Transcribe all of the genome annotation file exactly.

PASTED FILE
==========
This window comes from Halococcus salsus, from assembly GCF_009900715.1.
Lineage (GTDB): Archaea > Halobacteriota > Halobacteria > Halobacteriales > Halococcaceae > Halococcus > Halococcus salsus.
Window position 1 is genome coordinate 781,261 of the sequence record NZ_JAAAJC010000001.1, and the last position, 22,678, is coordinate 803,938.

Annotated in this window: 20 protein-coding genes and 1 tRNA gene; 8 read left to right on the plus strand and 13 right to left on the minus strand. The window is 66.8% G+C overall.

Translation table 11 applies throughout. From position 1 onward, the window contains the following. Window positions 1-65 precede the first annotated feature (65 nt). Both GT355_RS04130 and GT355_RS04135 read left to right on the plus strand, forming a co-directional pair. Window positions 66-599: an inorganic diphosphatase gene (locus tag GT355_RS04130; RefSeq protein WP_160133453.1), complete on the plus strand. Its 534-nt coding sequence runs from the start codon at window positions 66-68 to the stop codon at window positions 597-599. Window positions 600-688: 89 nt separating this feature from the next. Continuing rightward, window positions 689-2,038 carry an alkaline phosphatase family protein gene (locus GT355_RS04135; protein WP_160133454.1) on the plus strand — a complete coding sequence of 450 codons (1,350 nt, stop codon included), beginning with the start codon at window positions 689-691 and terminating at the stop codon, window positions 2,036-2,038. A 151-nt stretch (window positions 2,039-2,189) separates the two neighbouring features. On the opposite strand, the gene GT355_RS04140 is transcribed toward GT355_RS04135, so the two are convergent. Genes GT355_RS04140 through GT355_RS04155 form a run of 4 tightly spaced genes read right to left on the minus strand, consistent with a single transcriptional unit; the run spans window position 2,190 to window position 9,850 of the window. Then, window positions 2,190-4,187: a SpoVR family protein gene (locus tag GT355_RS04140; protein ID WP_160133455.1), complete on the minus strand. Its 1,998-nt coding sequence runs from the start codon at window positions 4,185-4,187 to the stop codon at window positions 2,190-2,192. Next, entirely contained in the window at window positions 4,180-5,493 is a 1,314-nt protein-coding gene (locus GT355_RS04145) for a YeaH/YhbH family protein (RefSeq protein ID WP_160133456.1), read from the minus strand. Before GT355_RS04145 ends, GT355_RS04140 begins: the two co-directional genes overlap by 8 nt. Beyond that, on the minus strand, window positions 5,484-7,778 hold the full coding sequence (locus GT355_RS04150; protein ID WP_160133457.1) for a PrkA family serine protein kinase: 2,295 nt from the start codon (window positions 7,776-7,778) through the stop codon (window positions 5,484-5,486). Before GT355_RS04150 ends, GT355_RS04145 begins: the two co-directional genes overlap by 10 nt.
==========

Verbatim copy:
This window comes from Halococcus salsus, from assembly GCF_009900715.1.
Lineage (GTDB): Archaea > Halobacteriota > Halobacteria > Halobacteriales > Halococcaceae > Halococcus > Halococcus salsus.
Window position 1 is genome coordinate 781,261 of the sequence record NZ_JAAAJC010000001.1, and the last position, 22,678, is coordinate 803,938.

Annotated in this window: 20 protein-coding genes and 1 tRNA gene; 8 read left to right on the plus strand and 13 right to left on the minus strand. The window is 66.8% G+C overall.

Translation table 11 applies throughout. From position 1 onward, the window contains the following. Window positions 1-65 precede the first annotated feature (65 nt). Both GT355_RS04130 and GT355_RS04135 read left to right on the plus strand, forming a co-directional pair. Window positions 66-599: an inorganic diphosphatase gene (locus tag GT355_RS04130; RefSeq protein WP_160133453.1), complete on the plus strand. Its 534-nt coding sequence runs from the start codon at window positions 66-68 to the stop codon at window positions 597-599. Window positions 600-688: 89 nt separating this feature from the next. Continuing rightward, window positions 689-2,038 carry an alkaline phosphatase family protein gene (locus GT355_RS04135; protein WP_160133454.1) on the plus strand — a complete coding sequence of 450 codons (1,350 nt, stop codon included), beginning with the start codon at window positions 689-691 and terminating at the stop codon, window positions 2,036-2,038. A 151-nt stretch (window positions 2,039-2,189) separates the two neighbouring features. On the opposite strand, the gene GT355_RS04140 is transcribed toward GT355_RS04135, so the two are convergent. Genes GT355_RS04140 through GT355_RS04155 form a run of 4 tightly spaced genes read right to left on the minus strand, consistent with a single transcriptional unit; the run spans window position 2,190 to window position 9,850 of the window. Then, window positions 2,190-4,187: a SpoVR family protein gene (locus tag GT355_RS04140; protein ID WP_160133455.1), complete on the minus strand. Its 1,998-nt coding sequence runs from the start codon at window positions 4,185-4,187 to the stop codon at window positions 2,190-2,192. Next, entirely contained in the window at window positions 4,180-5,493 is a 1,314-nt protein-coding gene (locus GT355_RS04145) for a YeaH/YhbH family protein (RefSeq protein ID WP_160133456.1), read from the minus strand. Before GT355_RS04145 ends, GT355_RS04140 begins: the two co-directional genes overlap by 8 nt. Beyond that, on the minus strand, window positions 5,484-7,778 hold the full coding sequence (locus GT355_RS04150; protein ID WP_160133457.1) for a PrkA family serine protein kinase: 2,295 nt from the start codon (window positions 7,776-7,778) through the stop codon (window positions 5,484-5,486). Before GT355_RS04150 ends, GT355_RS04145 begins: the two co-directional genes overlap by 10 nt.